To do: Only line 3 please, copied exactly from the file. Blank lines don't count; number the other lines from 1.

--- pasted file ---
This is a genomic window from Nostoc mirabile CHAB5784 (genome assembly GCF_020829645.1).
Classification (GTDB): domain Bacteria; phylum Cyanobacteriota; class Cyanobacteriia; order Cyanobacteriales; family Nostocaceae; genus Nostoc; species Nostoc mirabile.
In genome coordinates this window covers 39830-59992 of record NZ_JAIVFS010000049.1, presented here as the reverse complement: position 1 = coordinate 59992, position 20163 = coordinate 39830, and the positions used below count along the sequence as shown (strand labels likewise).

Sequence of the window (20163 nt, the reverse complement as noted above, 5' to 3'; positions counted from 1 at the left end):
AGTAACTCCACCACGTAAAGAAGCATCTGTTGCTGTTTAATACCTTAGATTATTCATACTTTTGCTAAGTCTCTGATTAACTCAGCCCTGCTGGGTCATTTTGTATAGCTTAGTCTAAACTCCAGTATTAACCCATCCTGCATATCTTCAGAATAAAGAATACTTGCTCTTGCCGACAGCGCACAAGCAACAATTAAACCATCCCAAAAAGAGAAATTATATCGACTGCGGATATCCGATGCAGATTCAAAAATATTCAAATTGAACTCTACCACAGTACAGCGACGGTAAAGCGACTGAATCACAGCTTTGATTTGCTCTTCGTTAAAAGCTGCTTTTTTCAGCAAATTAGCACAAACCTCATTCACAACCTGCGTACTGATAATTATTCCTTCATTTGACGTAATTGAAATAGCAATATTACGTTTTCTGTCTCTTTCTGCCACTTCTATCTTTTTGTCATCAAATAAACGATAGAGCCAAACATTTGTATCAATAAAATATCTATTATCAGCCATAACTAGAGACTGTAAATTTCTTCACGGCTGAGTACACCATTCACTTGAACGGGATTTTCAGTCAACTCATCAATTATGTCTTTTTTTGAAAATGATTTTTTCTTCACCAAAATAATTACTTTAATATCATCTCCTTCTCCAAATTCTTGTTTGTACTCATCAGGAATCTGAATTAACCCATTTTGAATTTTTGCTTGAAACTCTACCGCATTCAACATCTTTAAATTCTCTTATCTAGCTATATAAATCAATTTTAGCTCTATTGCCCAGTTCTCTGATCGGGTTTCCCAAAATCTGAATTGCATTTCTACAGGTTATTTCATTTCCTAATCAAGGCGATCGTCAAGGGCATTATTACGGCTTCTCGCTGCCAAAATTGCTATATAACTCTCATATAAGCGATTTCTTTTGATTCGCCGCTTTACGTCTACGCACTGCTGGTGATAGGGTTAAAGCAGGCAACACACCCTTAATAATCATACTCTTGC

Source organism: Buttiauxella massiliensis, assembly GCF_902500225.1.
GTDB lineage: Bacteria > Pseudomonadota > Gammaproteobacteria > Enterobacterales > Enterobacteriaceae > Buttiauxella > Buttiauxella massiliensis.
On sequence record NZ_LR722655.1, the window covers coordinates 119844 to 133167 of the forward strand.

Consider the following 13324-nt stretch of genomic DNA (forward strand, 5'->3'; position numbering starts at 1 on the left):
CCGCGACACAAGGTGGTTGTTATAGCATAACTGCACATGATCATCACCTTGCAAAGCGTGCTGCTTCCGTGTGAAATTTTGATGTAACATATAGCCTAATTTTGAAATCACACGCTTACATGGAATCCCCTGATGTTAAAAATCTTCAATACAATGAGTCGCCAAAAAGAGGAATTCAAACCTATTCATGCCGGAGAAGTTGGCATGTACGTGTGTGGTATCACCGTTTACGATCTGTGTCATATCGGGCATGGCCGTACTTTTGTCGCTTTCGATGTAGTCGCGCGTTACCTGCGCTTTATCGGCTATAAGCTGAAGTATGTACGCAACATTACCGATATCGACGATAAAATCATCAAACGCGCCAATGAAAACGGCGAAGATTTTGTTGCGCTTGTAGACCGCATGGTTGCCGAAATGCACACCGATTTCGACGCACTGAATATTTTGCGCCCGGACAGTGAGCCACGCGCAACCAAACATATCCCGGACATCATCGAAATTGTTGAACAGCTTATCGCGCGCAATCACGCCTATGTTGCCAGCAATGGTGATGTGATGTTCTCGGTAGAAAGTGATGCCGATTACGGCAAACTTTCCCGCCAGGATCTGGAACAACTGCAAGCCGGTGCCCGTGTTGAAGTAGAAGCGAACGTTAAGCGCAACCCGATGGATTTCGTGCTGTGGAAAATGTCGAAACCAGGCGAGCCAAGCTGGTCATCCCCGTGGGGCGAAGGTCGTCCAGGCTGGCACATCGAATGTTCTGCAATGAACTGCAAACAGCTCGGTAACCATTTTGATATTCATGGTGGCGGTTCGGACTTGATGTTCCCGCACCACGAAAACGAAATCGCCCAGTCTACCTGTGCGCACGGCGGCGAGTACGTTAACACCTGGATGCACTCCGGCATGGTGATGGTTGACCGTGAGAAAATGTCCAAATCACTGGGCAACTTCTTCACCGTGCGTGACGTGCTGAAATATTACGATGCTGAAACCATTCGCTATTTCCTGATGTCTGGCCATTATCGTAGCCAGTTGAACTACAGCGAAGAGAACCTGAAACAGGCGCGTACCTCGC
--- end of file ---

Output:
In genome coordinates this window covers 39830-59992 of record NZ_JAIVFS010000049.1, presented here as the reverse complement: position 1 = coordinate 59992, position 20163 = coordinate 39830, and the positions used below count along the sequence as shown (strand labels likewise).